In my summary to British Embassy Tashkent, I made the following observations about my impromptu stay in Karakalpakstan:
- I was well treated by the junior customs officials, who were professional and did everything to help (including arranging accommodation, providing food, etc).
- It’s a bloody mess, as you must experience the whole time. It was impossible to get any documents from anyone (e.g., despite repeated requests from my lawyer I never got even the police decree opening the investigation), the judge didn’t know the law properly, customs and border police did not understand their own or others’ processes or documents, and once the police investigation had started, no amount of evidence (prescription, proof of purchase from the UK, etc) made any difference because no one was prepared to take the decision to stop it.
- All officials absolutely refuse to put anything in writing that is outside their narrow process – judge, police or customs. This includes providing information on names, processes or administrative structures. I requested at each meeting that any key information provided to me was put in writing – I pushed particularly hard on the visa issue, following your advice. Without exception, everyone refused. The risk of shifting parameters was therefore impossible to manage – and certainly the most frustrating part of the experience. You could see problems arising, everyone gave verbal assurances that all would be ok, but refused to document anything. This behaviour extended throughout the foodchain.
- All state officials have obviously been told to treat tourists well, but at the same time there is a very real fear about the ‘internal police’. This has the impact of paralysing any decision-making process, since officials are worried about creating problems for tourists but are also not prepared to stop the process for fear of bringing themselves under suspicion.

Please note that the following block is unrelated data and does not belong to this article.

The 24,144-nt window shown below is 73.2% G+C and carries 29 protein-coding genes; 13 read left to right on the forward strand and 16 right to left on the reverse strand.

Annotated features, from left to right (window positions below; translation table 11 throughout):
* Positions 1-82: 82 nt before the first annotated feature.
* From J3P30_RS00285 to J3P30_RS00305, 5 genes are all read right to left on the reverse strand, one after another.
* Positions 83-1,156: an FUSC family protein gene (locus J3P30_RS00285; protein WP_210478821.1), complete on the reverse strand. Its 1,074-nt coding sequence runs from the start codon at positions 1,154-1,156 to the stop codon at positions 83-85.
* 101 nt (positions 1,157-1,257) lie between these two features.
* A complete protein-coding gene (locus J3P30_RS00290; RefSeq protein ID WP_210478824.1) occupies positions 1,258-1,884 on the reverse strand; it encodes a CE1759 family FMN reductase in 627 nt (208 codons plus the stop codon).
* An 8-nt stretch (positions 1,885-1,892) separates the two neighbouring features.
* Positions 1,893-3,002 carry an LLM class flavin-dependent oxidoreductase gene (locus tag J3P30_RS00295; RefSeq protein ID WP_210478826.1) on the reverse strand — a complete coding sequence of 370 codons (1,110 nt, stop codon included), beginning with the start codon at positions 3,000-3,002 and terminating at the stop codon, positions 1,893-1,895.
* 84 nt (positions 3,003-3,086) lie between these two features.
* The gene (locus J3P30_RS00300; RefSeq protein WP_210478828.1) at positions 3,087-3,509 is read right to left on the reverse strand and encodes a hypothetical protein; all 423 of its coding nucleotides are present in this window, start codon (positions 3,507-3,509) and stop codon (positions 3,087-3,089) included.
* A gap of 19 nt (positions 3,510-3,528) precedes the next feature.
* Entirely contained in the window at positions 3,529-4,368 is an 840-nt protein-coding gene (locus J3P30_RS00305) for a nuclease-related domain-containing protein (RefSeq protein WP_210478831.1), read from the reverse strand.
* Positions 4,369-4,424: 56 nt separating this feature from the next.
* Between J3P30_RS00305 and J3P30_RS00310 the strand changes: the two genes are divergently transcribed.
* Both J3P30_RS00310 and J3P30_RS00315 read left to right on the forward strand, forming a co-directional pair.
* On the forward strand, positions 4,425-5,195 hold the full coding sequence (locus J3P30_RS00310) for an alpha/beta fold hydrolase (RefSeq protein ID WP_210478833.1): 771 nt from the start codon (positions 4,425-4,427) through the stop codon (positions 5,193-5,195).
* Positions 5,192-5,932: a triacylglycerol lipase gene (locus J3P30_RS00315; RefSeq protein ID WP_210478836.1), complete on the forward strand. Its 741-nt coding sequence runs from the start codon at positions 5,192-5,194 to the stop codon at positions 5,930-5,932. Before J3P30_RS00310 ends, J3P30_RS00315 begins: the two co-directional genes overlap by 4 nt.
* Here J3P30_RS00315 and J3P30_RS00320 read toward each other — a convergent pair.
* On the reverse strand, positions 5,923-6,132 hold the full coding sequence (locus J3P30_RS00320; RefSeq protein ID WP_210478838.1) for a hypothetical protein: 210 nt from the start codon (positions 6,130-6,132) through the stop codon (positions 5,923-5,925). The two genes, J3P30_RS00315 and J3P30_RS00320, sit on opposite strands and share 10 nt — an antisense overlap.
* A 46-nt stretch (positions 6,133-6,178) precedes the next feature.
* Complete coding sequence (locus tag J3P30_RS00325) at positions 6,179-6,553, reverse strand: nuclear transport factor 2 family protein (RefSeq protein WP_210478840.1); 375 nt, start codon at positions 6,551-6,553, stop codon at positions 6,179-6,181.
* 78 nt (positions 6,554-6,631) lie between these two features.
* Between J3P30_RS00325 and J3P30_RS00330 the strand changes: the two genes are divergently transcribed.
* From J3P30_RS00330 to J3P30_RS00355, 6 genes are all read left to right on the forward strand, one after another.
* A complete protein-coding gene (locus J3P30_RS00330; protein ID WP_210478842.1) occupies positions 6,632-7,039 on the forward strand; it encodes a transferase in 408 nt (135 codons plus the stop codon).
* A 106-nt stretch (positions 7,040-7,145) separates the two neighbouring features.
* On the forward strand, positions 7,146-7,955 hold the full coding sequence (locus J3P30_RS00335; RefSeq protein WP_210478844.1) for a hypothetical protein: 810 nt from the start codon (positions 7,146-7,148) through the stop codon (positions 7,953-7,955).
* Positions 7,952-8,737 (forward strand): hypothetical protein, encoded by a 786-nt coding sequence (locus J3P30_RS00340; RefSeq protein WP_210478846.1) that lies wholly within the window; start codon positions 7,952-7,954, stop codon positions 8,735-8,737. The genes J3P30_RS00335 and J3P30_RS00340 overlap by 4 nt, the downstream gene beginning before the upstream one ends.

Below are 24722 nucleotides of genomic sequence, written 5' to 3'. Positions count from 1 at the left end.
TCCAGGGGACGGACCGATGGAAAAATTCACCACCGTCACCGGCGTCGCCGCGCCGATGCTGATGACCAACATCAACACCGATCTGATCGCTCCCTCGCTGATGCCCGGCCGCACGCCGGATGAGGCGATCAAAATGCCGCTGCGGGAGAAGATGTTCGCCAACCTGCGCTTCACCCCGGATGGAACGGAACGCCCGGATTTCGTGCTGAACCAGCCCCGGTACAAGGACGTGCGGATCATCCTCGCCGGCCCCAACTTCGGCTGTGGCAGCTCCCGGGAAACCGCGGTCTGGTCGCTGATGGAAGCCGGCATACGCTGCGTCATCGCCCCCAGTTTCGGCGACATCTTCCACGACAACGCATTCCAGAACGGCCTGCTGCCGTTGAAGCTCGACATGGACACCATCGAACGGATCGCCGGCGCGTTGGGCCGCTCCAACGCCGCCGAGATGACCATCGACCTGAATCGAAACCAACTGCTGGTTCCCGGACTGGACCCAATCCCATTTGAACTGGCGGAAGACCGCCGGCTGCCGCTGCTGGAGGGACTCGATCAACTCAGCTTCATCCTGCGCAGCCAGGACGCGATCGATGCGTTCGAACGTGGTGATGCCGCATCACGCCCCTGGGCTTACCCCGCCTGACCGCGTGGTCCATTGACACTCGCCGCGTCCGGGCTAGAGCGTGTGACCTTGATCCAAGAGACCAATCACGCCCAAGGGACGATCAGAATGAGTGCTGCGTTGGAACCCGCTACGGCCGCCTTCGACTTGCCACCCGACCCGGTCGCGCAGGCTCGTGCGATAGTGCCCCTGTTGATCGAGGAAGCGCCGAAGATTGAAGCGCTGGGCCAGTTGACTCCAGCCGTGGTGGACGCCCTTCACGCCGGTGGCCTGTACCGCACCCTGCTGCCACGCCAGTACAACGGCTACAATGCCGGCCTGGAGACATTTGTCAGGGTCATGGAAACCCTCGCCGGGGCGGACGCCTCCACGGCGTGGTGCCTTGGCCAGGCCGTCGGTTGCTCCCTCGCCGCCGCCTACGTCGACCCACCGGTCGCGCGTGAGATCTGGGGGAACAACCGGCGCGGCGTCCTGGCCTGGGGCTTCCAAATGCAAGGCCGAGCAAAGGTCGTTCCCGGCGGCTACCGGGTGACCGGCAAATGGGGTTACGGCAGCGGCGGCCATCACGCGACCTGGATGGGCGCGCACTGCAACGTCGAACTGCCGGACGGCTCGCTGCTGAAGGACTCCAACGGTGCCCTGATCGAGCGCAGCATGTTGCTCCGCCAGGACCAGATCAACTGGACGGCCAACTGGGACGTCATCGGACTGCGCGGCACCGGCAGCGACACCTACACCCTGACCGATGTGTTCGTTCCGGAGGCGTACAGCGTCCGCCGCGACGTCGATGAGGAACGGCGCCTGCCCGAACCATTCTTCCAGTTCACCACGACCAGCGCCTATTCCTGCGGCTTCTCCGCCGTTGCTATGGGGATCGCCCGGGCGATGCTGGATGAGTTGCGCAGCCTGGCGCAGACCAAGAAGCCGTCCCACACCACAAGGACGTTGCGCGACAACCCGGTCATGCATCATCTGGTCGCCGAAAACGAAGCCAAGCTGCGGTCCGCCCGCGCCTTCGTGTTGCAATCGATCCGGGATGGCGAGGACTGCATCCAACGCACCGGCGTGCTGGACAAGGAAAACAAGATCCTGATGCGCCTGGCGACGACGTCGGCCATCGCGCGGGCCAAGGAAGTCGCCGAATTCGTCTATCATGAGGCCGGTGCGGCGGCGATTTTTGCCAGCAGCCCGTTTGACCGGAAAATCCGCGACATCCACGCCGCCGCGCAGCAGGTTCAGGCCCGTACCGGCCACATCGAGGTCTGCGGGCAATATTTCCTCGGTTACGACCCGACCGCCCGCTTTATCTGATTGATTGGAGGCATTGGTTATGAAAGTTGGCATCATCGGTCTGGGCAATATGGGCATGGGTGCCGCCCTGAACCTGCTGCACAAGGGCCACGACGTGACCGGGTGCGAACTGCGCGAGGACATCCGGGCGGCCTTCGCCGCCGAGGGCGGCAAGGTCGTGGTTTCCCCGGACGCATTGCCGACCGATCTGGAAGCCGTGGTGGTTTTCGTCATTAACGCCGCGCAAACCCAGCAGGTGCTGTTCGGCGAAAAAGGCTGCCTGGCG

- In summary, the whole situation was farcical, punctuated with moments of real fear. I had a fascinating time in Karakalpakstan and was treated well and respectfully – and most importantly, I had no dependents or work that I needed to return to. I was relatively philosophical about the fact that a certain degree of inconvenience was going to happen because I had inadvertently contravened a guideline of the Republic of Uzbekistan which needed explanation. Most of the time, therefore, the complications and convolutions just had to be ridden out with a sense of humour and a shrug of shoulders. Sometimes, however, you felt caught up in an inherited soviet system, that is both efficient and relentless, and yet anonymous and impossible to understand – let alone influence or reason with.
So the entire story has elements of farce and ridiculousness, which stopped being quite so funny when it started escalating like crazy. I’ve divided it up into four parts…